I am yet to encounter a new mom whose baby sleeps flat on their back. Every time I visit a fellow new mommy friend, they’ve carefully wedged their new baba on their sides, nestled in between those little foam side wedges and sleep positioner’s. Why? Because they’re worried that if their little one is on their back, and spits up in their sleep, they’ll choke to death on their own vomit.
Oh moms. Side sleeping hasn’t been recommended for the last 26 years. Back sleeping is the ONLY safe to sleep position for newborns and infants.
That said, allow me to state that I am not inherently paranoid. I let Jake sleep on his tummy for many a day nap (OMG?!? Yes, I just admitted that out loud). And yes, you will find many loose toys in Jake’s cot. And a cot bumper. Nor have I ever used the Angelcare Breathing Mat. (This post should be attached with one of those “Do not try this at home” disclaimers). And now that he is older (and out of the high risk stage), he gets himself into the most obscure sleep positions; twisted and curled like a mini contortionist, face down. Accompanied by his many furry friends (Doo Doo, Doo Doo the 2nd, Kitty, Barney & Bunny).
At the end of the day though, I was always fully informed and aware of the risks of SIDS. I’m providing this information for the advancement of your own knowledge. Know the facts. Use common sense and trust your own mommy instincts (because yes, that is a real thing, and yes, you possess it).
Also remember that SIDS (Sudden Infant Death Syndrome) is rare. No need for panic. But it’s about being aware, informed and up to date.
The information listed below is taken directly from official guidelines as provided by various State and Government departments around the world. I’m just sharing the information so you can make informed mommy decisions of your own.
EVER HEARD OF THE BACK / SAFE TO SLEEP CAMPAIGN?
It’s a public education campaign used by governments of first world countries to try and decrease the risk of Sudden Infant Death Syndrome (SIDS) – the current leading cause of death among infants. The Campaign was first introduced in the early 1990’s. Countries which have implemented public health campaigns to promote the use of the back sleep position for infants have reduced their rates of sudden infant death by as much as 80%. In the USA, SIDS rates have decreased by 50% – while Australia has seen an 83% decline.
BASIC SAFE SLEEP GUIDELINES:
- Babies sleep safest on their backs. Babies who sleep on their backs are much less likely to die of SIDS than are babies who sleep on their stomachs or sides.
- Every sleep time counts. Babies should sleep on their backs for all sleep times—for naps and at night. Never on tummy or side.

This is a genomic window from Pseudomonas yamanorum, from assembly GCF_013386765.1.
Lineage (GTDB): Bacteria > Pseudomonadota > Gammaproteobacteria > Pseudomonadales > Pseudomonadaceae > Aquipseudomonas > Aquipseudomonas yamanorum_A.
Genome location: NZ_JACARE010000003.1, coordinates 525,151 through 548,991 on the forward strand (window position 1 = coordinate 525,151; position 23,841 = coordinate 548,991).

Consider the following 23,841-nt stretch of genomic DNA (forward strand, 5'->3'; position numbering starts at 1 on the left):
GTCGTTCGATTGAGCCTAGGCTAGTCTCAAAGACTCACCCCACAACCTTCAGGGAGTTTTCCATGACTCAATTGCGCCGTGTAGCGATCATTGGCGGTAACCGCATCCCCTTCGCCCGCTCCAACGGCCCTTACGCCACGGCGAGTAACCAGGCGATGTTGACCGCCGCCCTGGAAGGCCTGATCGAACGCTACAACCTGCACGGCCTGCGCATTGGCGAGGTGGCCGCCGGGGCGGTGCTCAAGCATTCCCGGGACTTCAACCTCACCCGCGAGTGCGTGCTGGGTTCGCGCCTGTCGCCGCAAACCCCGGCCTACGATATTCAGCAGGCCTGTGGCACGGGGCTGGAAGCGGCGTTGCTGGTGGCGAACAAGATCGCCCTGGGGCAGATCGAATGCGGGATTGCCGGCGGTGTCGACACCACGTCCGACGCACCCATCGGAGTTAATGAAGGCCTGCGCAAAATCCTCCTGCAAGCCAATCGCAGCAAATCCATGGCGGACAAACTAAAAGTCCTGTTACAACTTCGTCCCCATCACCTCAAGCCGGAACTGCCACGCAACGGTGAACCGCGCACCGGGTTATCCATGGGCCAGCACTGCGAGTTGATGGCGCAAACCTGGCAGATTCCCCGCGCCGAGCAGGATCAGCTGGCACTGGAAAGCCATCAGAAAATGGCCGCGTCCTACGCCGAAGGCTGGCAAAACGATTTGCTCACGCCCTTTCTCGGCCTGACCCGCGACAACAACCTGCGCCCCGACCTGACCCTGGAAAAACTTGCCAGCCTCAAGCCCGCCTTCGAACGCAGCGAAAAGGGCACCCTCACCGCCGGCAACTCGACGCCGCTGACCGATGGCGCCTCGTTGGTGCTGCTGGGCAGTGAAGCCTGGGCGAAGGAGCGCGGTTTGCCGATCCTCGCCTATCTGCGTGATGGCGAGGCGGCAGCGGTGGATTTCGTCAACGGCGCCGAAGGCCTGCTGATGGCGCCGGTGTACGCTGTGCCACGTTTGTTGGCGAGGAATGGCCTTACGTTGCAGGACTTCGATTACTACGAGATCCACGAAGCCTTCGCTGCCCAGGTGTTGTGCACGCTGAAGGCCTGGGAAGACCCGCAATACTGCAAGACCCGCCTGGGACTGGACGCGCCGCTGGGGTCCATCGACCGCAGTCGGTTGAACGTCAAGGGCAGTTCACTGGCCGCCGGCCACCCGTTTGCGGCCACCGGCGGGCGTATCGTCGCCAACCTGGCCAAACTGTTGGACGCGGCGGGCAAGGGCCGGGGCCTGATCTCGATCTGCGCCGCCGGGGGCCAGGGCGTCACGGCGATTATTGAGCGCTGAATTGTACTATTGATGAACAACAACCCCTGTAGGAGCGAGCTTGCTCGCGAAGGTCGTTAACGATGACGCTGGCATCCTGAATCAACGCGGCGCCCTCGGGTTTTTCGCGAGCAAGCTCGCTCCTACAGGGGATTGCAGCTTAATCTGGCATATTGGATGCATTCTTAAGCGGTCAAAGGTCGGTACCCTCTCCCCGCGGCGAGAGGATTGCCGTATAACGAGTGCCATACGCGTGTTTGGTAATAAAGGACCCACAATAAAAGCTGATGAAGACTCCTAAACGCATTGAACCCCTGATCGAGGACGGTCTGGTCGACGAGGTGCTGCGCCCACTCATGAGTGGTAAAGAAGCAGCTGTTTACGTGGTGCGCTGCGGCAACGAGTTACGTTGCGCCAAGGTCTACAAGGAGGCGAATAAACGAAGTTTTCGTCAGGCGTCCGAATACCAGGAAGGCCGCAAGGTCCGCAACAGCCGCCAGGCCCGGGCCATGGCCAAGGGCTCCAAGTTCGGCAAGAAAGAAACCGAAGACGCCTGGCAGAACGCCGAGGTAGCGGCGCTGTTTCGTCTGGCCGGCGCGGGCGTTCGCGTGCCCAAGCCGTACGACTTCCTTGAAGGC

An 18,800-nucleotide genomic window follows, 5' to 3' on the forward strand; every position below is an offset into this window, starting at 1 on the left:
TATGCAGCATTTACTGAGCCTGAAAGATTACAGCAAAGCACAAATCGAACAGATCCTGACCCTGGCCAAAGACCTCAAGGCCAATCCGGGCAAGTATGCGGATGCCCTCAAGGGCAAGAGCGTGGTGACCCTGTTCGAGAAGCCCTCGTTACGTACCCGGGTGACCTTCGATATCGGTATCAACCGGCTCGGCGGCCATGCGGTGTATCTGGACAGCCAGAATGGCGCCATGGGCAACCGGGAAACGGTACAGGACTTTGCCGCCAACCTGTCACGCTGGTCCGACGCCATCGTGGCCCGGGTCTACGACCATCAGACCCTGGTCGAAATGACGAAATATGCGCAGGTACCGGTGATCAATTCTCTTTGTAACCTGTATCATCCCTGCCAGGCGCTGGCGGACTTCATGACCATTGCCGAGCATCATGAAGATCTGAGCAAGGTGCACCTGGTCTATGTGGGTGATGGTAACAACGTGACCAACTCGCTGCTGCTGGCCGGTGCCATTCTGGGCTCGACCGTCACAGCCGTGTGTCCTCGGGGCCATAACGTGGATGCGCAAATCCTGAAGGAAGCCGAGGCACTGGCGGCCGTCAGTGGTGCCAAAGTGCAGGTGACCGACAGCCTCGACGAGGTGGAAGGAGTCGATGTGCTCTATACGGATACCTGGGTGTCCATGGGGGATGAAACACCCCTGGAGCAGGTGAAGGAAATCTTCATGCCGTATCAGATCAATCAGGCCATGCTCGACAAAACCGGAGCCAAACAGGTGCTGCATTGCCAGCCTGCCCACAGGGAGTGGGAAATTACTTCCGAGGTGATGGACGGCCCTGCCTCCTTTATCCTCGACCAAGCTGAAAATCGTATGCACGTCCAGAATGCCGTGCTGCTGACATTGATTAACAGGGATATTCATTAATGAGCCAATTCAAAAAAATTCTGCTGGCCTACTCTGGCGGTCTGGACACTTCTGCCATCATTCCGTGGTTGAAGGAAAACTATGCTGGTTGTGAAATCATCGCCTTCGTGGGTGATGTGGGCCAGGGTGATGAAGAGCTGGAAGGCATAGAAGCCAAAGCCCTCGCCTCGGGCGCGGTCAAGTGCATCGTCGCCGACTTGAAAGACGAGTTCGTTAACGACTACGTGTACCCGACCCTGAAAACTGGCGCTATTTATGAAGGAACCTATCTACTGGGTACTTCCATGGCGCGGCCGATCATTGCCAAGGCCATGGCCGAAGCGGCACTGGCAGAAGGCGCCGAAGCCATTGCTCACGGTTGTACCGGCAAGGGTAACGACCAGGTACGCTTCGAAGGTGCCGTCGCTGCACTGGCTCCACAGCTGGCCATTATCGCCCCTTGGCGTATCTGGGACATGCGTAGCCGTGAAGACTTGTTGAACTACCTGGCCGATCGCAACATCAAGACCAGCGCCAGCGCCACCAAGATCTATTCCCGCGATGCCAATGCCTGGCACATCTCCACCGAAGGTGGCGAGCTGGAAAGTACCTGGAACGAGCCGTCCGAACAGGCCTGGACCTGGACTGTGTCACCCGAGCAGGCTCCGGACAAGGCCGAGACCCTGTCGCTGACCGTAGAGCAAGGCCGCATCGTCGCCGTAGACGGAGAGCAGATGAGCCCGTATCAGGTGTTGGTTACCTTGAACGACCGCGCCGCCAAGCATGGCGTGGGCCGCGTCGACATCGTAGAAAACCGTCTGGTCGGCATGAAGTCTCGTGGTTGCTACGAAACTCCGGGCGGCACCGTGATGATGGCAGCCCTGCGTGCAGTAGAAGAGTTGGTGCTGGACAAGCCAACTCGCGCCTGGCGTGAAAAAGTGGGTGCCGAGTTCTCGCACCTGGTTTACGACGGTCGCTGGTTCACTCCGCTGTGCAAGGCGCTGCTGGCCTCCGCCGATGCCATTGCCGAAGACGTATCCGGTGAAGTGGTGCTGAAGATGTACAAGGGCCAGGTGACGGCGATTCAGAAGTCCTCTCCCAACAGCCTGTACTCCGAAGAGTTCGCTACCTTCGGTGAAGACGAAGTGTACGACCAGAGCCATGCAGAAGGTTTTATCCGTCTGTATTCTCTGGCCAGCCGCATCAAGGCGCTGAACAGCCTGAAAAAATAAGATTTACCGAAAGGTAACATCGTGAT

- Babies who are used to sleeping on their backs but who are then placed on their stomachs to sleep, like for a nap, are at very high risk of SIDS.
- Sleep surface matters. Babies who sleep on a soft surface, such as an adult bed, or under a soft covering, such as a soft blanket or quilt, are more likely to die of SIDS or suffocation. Babies must therefore never be left alone on an adult bed or put to sleep on a sofa, bean bag, waterbed or sagging mattress
- Keep soft objects, toys, stuffed animals, crib bumpers, and loose bedding out of your baby’s sleep areato reduce the risk of SIDS and other sleep-related causes of infant death.
- Do not use pillows, wedges, positioners, nests, blankets, quilts, sheepskins, or crib bumpersanywhere in your baby’s sleep area. Evidence does not support using crib bumpers to prevent injury. In fact, crib bumpers can cause serious injuries and even death.
- Use a firm mattress that fits snuggly in the cot with a fitted crib sheet. Avoid using loose blankets.
- Do not let your baby get too hot during sleep (Remember that a cold baby will wake from discomfort, a hot baby won’t). Around 18 degrees Celsius is the correct room temperature.
- Don’t let your baby’s head become covered. To prevent your baby wriggling down under the covers, place them in the “feet to foot” position. This means their feet are at the end (foot) of the crib, cot or Moses basket.
- Smoking remains the most important modifiable risk factor in reducing the risk of SIDS.
- Make sure that everyone who cares for your baby uses the safe sleeping recommendations to put your baby to sleep.
FREQUENTLY ASKED QUESTIONS:
Why should I place my baby on his or her back to sleep?
Research shows that the back sleep position is the safest for babies. The back sleep position carries the lowest risk of SIDS.
Will my baby choke if placed on his or her back to sleep?